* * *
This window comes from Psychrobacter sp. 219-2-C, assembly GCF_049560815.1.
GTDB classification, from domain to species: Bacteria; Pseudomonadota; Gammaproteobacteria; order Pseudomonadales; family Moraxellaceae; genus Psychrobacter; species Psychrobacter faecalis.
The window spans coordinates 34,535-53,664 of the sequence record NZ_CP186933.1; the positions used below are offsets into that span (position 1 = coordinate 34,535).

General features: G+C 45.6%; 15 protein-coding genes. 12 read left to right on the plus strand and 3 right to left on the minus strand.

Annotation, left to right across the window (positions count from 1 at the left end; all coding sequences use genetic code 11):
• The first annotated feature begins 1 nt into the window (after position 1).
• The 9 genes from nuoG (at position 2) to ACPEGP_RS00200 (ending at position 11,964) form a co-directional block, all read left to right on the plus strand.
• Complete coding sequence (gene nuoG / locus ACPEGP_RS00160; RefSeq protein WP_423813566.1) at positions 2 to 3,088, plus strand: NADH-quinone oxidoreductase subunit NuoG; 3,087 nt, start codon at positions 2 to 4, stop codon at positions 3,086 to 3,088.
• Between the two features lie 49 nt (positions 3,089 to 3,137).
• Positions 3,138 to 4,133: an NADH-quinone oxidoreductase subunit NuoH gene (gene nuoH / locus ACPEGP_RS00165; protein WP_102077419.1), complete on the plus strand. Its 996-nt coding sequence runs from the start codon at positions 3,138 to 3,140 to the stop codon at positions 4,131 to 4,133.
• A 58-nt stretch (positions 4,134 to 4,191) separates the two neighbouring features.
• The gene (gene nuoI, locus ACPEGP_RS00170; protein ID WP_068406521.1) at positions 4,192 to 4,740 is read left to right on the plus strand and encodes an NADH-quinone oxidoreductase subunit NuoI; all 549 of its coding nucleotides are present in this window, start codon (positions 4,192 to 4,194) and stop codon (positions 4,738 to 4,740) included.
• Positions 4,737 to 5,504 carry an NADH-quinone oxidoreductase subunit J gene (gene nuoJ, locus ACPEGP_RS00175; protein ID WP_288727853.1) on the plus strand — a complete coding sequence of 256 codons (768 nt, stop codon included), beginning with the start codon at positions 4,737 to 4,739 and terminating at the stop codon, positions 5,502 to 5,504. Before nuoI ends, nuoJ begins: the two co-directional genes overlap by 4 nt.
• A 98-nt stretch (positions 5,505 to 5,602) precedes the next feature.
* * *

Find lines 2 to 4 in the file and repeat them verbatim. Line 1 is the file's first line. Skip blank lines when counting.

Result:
GTDB classification, from domain to species: Bacteria; Pseudomonadota; Gammaproteobacteria; order Pseudomonadales; family Moraxellaceae; genus Psychrobacter; species Psychrobacter faecalis.
The window spans coordinates 34,535-53,664 of the sequence record NZ_CP186933.1; the positions used below are offsets into that span (position 1 = coordinate 34,535).

General features: G+C 45.6%; 15 protein-coding genes. 12 read left to right on the plus strand and 3 right to left on the minus strand.